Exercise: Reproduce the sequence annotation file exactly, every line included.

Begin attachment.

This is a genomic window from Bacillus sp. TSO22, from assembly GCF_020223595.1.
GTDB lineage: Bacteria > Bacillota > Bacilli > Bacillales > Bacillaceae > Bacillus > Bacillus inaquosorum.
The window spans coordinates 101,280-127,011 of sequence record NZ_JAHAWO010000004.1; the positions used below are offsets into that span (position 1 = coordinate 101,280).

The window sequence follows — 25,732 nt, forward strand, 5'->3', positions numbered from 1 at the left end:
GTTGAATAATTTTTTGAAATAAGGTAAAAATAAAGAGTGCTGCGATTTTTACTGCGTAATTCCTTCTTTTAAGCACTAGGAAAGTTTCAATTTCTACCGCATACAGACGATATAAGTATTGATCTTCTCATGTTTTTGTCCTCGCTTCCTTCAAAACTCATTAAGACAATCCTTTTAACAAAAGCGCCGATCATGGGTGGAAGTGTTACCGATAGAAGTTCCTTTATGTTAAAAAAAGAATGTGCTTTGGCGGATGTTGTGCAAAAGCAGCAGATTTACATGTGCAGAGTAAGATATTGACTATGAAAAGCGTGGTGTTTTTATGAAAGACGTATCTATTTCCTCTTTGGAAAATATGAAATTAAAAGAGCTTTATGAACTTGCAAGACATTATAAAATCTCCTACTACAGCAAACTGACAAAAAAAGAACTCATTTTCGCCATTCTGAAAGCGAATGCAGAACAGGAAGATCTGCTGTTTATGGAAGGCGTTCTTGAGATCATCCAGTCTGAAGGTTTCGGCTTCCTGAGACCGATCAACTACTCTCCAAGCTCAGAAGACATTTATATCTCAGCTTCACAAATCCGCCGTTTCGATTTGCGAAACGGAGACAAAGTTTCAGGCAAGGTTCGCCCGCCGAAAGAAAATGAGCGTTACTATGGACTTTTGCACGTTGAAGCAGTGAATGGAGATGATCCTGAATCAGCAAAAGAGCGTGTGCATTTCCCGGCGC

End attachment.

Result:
This is a genomic window from Bacillus sp. TSO22, from assembly GCF_020223595.1.
GTDB lineage: Bacteria > Bacillota > Bacilli > Bacillales > Bacillaceae > Bacillus > Bacillus inaquosorum.
The window spans coordinates 101,280-127,011 of sequence record NZ_JAHAWO010000004.1; the positions used below are offsets into that span (position 1 = coordinate 101,280).

The window sequence follows — 25,732 nt, forward strand, 5'->3', positions numbered from 1 at the left end:
GTTGAATAATTTTTTGAAATAAGGTAAAAATAAAGAGTGCTGCGATTTTTACTGCGTAATTCCTTCTTTTAAGCACTAGGAAAGTTTCAATTTCTACCGCATACAGACGATATAAGTATTGATCTTCTCATGTTTTTGTCCTCGCTTCCTTCAAAACTCATTAAGACAATCCTTTTAACAAAAGCGCCGATCATGGGTGGAAGTGTTACCGATAGAAGTTCCTTTATGTTAAAAAAAGAATGTGCTTTGGCGGATGTTGTGCAAAAGCAGCAGATTTACATGTGCAGAGTAAGATATTGACTATGAAAAGCGTGGTGTTTTTATGAAAGACGTATCTATTTCCTCTTTGGAAAATATGAAATTAAAAGAGCTTTATGAACTTGCAAGACATTATAAAATCTCCTACTACAGCAAACTGACAAAAAAAGAACTCATTTTCGCCATTCTGAAAGCGAATGCAGAACAGGAAGATCTGCTGTTTATGGAAGGCGTTCTTGAGATCATCCAGTCTGAAGGTTTCGGCTTCCTGAGACCGATCAACTACTCTCCAAGCTCAGAAGACATTTATATCTCAGCTTCACAAATCCGCCGTTTCGATTTGCGAAACGGAGACAAAGTTTCAGGCAAGGTTCGCCCGCCGAAAGAAAATGAGCGTTACTATGGACTTTTGCACGTTGAAGCAGTGAATGGAGATGATCCTGAATCAGCAAAAGAGCGTGTGCATTTCCCGGCGC